|Covariate||Requested Testa (n = 1 099), OR (95% CI)||Completed Testb (n = 403), OR (95% CI)|
|CBO (ref: HCO)||0.58 (0.31, 1.09)||0.45 (0.17, 1.23)|
|Age group, y (ref: 17–39)|
|< 17||1.55 (1.03, 2.32)||0.50 (0.22, 1.15)|
|40–59||1.86 (1.14, 3.00)||1.17 (0.56, 2.43)|
|≥ 60||2.03 (1.11, 3.78)||3.36 (1.35, 8.38)|
|Race (ref: Latino, non-Black)|
|Black, non-Latino||1.82 (1.28, 2.56)||2.65 (1.47, 4.79)|
|Latino and Black||0.64 (0.39, 1.04)||1.76 (0.67, 4.63)|
|Survey materials in Spanish (ref: in English)||3.02 (1.17, 7.81)|
|Male (ref: not male)||0.70 (0.51, 0.96)|
|Income, $ (ref: 0–25 000)|
|26 000–50 000||0.77 (0.48, 1.22)||0.88 (0.42, 1.85)|
|51 000–75 000||0.45 (0.27, 0.76)||0.70 (0.26, 1.91)|
|76 000–99 999||0.41 (0.2, 0.82)||0.45 (0.15, 1.32)|
|≥ 100 000||0.45 (0.22, 0.93)||0.56 (0.18, 1.76)|
|Education (adults; ref: ≤ high school)|
|Some college||1.02 (0.63, 1.63)||1.53 (0.69, 3.37)|
|Bachelor’s degree||0.88 (0.52, 1.48)||2.04 (0.88, 4.71)|
|Master’s/professional degree||1.46 (0.78, 2.77)||1.86 (0.63, 5.52)|
|Insurance (adults; ref: private)|
|None||2.25 (1.09, 4.62)||1.42 (0.37, 5.40)|
|Public||1.60 (1.09, 2.36)||3.27 (1.50, 7.04)|
|Employment status (adults; ref: essential worker)|
|Nonessential worker||1.31 (0.84, 2.05)|
|Unemployed||1.05 (0.58, 1.90)|
|Not in labor force||1.93 (1.14, 3.29)|
|Body mass index (adults; ref: ≤ 25 kg/m2)|
|25–≤ 30 (overweight)||1.58 (0.99, 2.53)|
|≥ 30 (obese)||2.32 (1.38, 3.94)|
|Pandemic challenges (ref: none)|
|1–4 (moderate problems)||0.63 (0.42, 0.92)||1.06 (0.55, 2.03)|
|5–12 (major problems)||0.37 (0.22, 0.61)||0.39 (0.16, 0.99)|
|Wants to be vaccinated when available (ref: no)||0.67 (0.44, 1.02)||0.42 (0.22, 0.81)|
|Any chronic comorbidities (ref: no comorbidities)||1.08 (0.79, 1.51)||0.57 (0.33, 0.97)|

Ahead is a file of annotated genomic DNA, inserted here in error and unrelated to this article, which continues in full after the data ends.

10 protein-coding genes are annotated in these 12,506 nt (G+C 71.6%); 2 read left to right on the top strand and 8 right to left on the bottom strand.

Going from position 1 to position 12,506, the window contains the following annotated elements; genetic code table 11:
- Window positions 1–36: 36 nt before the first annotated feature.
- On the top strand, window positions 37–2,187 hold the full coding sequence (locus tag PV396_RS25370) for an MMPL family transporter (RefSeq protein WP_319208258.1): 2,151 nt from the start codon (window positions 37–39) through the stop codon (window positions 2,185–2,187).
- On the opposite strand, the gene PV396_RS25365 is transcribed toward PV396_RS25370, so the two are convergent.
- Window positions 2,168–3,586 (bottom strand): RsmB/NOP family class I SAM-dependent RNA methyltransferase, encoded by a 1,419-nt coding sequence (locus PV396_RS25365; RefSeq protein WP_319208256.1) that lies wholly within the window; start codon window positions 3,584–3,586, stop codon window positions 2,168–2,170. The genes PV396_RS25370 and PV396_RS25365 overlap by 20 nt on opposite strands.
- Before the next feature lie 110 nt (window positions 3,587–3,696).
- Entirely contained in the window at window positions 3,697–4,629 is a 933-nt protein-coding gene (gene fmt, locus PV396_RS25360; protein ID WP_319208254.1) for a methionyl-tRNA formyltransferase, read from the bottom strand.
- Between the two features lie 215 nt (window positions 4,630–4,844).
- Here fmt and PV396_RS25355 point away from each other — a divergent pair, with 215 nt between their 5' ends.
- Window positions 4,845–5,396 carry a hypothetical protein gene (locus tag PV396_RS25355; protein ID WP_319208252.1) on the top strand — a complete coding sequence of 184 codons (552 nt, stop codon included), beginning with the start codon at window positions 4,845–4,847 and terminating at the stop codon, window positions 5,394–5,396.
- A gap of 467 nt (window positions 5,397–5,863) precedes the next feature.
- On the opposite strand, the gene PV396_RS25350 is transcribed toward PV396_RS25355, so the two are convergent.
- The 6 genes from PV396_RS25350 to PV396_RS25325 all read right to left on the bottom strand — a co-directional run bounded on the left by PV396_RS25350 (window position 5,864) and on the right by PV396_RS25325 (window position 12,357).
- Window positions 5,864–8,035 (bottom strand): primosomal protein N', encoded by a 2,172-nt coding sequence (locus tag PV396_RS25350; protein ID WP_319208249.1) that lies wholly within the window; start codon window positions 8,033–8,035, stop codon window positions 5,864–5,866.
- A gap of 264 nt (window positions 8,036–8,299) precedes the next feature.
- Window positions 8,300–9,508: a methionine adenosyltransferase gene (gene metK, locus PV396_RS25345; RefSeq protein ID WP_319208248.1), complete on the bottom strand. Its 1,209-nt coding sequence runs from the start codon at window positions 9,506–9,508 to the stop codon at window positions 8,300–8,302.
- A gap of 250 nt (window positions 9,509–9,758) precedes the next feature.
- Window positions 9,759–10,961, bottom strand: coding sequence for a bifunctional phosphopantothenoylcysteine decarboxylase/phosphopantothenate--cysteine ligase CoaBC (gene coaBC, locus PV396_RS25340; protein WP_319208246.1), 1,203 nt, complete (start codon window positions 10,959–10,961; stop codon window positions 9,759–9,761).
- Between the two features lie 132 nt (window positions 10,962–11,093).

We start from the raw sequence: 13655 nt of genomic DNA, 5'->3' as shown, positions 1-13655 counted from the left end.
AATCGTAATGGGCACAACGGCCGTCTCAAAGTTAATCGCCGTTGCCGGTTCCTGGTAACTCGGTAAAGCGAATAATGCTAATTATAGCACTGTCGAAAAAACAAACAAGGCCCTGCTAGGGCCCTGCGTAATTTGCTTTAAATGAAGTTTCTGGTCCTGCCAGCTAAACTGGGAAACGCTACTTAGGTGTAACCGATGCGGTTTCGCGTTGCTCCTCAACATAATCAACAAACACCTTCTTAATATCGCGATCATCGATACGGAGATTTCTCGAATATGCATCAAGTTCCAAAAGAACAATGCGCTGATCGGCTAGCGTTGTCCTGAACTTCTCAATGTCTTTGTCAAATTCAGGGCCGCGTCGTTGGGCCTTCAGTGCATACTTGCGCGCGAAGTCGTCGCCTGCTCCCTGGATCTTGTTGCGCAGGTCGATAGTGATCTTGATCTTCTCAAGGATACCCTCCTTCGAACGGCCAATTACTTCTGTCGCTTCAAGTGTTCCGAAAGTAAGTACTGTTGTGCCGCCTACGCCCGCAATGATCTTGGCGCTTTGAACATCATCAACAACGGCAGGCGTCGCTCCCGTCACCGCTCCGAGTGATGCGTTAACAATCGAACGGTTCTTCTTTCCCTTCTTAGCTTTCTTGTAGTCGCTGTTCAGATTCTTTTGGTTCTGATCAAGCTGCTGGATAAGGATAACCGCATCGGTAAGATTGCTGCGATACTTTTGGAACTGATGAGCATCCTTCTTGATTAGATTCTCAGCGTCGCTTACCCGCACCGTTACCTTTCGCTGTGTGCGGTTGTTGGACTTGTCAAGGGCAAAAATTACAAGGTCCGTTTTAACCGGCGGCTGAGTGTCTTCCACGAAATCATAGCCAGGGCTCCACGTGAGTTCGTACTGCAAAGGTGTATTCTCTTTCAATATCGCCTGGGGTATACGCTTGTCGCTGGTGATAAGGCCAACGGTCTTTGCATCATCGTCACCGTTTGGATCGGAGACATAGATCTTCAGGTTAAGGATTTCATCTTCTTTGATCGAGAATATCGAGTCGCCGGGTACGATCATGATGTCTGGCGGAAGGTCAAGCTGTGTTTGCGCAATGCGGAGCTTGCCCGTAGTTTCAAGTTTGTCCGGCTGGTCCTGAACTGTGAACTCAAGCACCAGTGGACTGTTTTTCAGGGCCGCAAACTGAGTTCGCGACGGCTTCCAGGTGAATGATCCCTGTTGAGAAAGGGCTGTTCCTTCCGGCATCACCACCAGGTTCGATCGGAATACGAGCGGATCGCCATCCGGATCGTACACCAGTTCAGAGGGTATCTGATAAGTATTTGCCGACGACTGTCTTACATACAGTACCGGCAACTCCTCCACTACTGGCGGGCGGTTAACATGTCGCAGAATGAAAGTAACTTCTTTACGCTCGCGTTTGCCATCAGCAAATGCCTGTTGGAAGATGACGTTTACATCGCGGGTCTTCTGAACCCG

|Strongly agree/agree that it is easy to get tested for COVID-19 (ref: strongly disagree/disagree)||1.52 (1.03, 2.27)|
|COVID-19 testing history (ref: never tested)|
|Tested negative previously||2.41 (1.62, 3.56)|
|Tested positive previously||1.92 (1.17, 3.13)|
|Discrimination index score (ref: 0–9 [low])|
|10–18||0.48 (0.25, 0.91)|
|19–27||0.43 (0.18, 1.00)|
|28–45 (high)||0.36 (0.07, 1.96)|
|Trust index score (ref: 0–8 [low])|
|9–16 (moderate)||2.16 (0.79, 5.87)|
|17–32 (high)||1.39 (0.47, 4.14)|
|Postponed medical care during pandemic (ref: did not postpone care)||1.09 (0.54, 2.17)|
Note. CBO = community-based organization; CI = confidence interval; HCO = health care organization; NJ HEROES TOO = New Jersey Healthcare Essential Worker OutReach and Education Study-Testing Overlooked Occupations; OR = odds ratio. Estimates from the best-fitting logistic regression models are displayed for each outcome. Variables were included in the best-fit model if they were significantly associated with the outcome, improved the model fit, or were selected for inclusion on the basis of model selection techniques, including elastic net regression and model fit parameters. Missing values were estimated via multiple imputation chained equations.
aThe denominator is all eligible participants who completed a questionnaire.
bThe denominator is all eligible participants who completed a questionnaire and requested a COVID-19 test through NJ HEROES TOO.
Across study arms, the odds of test requests were significantly higher for children (odds ratio [OR] = 1.55; 95% confidence interval [CI] = 1.03, 2.32), middle-aged adults (OR = 1.86; 95% CI = 1.14, 3.00), and older adults (OR = 2.03; 95% CI = 1.11, 3.78) than for younger adults (Table 1). Similarly, the odds were higher among Black participants than Latino participants (OR = 1.82; 95% CI = 1.28, 2.56).